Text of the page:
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Re: potential inconsistency with buffer modified flag

From: Eric Blake
Subject: Re: potential inconsistency with buffer modified flag
Date: Mon, 13 Nov 2023 12:37:47 -0600
User-agent: NeoMutt/20231023

On Sat, Nov 11, 2023 at 05:38:59PM +0100, Antonio Diaz Diaz wrote:
> Eric Blake wrote:
> > Some other things we noted today: GNU ed treats 'r /dev/null' (or any
> > other 0-byte file) as a command that does not modify the buffer
> > changed status.  Conversely, ed on MacOS treats the buffer as modified
> > even when zero bytes are read.  On that front, the POSIX folks were
> > okay with both behaviors, and wanted to change the wording to permit
> > both.  But it got more questionable with other commands: POSIX is
> > already clear that 's/a/a/' can update the current line (even though
> > it doesn't update contents), so it seems reasonable to have it always
> > mark the buffer as modified.  And even if you use 'c' to replace a
> > line with the same contents, the act of deletion and re-addition seems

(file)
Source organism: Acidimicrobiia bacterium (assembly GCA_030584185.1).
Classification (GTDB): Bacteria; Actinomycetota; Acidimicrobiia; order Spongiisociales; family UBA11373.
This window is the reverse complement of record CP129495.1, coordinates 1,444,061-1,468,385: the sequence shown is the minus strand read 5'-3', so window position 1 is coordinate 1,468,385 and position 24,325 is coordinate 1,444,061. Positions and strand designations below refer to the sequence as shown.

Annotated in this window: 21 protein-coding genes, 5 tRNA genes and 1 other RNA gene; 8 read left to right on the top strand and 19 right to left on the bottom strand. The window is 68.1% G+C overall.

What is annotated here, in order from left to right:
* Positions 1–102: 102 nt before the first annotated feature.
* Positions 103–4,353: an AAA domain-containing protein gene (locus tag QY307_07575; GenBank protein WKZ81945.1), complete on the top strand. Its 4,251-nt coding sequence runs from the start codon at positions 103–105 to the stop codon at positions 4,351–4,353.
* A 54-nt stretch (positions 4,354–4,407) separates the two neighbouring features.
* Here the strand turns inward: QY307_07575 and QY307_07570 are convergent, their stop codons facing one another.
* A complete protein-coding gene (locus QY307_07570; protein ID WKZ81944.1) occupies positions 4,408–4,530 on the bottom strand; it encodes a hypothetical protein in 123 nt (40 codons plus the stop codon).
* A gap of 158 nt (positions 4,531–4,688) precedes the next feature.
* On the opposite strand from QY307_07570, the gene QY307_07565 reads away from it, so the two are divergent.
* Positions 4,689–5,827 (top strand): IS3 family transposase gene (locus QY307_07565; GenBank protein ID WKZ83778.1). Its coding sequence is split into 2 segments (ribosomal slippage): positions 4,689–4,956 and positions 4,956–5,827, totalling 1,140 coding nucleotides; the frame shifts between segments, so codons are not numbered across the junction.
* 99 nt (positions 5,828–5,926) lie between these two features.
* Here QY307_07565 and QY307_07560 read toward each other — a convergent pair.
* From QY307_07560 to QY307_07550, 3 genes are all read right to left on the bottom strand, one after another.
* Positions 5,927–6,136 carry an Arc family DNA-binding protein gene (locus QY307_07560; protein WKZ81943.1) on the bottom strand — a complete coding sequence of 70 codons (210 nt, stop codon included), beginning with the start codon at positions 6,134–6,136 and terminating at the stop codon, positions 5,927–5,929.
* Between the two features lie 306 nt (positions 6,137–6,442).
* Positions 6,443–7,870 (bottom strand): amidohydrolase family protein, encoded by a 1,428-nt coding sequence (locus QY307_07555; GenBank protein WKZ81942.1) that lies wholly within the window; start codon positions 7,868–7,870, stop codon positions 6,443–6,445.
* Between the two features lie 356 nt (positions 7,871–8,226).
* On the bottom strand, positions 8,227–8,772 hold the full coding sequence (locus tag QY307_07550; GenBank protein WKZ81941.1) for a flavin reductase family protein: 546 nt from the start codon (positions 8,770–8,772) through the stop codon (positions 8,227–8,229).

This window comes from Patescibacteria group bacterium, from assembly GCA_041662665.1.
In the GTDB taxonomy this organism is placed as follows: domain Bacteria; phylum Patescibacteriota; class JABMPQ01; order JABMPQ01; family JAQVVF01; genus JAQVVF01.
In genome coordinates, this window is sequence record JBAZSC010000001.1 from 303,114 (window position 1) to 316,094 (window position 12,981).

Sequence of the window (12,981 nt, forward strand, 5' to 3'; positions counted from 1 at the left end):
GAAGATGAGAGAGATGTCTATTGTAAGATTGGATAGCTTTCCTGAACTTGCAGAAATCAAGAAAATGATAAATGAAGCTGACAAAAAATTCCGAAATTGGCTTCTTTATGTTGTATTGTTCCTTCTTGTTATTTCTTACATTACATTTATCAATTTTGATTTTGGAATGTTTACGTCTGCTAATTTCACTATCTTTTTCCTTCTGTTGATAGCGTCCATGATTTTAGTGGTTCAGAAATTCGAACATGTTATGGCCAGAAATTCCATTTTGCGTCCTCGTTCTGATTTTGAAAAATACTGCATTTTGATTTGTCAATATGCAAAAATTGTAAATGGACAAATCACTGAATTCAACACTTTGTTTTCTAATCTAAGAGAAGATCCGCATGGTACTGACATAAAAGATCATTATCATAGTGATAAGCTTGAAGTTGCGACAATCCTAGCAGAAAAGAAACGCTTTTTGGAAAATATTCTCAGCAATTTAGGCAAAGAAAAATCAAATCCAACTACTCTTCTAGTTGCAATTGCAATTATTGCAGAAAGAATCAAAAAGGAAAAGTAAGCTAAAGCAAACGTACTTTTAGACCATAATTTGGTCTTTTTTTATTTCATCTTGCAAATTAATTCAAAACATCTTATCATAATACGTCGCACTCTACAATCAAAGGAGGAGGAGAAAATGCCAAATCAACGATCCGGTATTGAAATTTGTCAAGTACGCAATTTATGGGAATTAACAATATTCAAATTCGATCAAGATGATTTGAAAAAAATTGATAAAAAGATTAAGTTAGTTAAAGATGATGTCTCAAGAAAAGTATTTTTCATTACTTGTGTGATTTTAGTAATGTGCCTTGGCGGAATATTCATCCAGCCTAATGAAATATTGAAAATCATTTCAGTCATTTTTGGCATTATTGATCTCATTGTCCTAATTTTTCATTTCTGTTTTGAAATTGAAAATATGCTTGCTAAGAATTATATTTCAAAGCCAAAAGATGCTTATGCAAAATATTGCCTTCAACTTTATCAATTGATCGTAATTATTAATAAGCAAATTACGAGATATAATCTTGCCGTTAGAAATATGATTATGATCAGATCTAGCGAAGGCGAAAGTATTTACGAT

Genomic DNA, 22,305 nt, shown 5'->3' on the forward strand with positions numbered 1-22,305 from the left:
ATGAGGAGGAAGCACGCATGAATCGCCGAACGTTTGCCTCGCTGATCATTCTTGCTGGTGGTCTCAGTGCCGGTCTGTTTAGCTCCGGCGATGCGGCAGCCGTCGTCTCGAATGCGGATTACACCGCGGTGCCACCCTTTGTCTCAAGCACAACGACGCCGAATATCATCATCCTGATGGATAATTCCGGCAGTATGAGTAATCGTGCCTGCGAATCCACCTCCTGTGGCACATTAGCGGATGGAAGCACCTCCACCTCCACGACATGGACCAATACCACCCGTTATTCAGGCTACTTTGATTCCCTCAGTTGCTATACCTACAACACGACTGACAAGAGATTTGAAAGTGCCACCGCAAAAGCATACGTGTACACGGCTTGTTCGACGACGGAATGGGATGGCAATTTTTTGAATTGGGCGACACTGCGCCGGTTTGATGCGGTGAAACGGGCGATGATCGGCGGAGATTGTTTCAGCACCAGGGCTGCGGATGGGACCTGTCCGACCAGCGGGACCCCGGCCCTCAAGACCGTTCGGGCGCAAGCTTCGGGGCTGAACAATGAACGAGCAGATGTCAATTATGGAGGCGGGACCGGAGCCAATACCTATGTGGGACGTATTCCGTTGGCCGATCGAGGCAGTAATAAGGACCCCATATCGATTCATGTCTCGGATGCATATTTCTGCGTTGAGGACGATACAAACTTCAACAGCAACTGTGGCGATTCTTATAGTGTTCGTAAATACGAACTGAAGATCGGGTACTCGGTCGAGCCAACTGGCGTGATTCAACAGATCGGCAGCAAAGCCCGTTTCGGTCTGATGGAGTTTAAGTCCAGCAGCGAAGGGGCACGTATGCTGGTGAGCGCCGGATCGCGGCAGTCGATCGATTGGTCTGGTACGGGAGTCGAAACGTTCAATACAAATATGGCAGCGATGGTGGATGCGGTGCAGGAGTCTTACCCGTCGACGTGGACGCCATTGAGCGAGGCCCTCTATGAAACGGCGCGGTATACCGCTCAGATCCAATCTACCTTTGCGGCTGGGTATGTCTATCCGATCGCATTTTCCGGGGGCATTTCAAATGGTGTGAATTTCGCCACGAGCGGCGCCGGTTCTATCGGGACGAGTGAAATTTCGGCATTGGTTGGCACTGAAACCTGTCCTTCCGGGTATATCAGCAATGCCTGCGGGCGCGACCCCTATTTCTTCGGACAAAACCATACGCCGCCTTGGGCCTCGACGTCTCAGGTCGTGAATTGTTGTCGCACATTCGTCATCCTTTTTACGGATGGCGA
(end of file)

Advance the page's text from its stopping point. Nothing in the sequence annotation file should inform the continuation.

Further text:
> > like a reason to set the flag.
> IIRC, GNU ed sets the modified flag when it changes the buffer, even if the
> buffer contents are identical before and ater the change. For example,
> 's/a/a/' sets the modified flag.
> In this sense, appending an empty or non-existent file does not change the
> buffer, and therefore does not set the modified flag. This is much like any
> other "empty" command that does not change the buffer, in which case the
> modified flag is not set:
> $ ed -v ; echo $?
> a
> .
> q
> 0

The example of the empty 'a' (and corollary empty 'i') were new to
today's Austin Group discussion, but it looks like BSD implementations
are consistent with GNU ed on that front (change flag is not set if
there is no text before the closing '.').

> > It's harder to argue whether '=' modifies the buffer, and even harder for
> > things like 'H' or 'P'; but we were leaning towards any command that
> > prevents the sequence 'e',$cmd,'q' from exiting as being required to set
> > the buffer modified flag even if it did not change the buffer contents
> > (which was how we noticed the inconsistency between GNU and MacOS when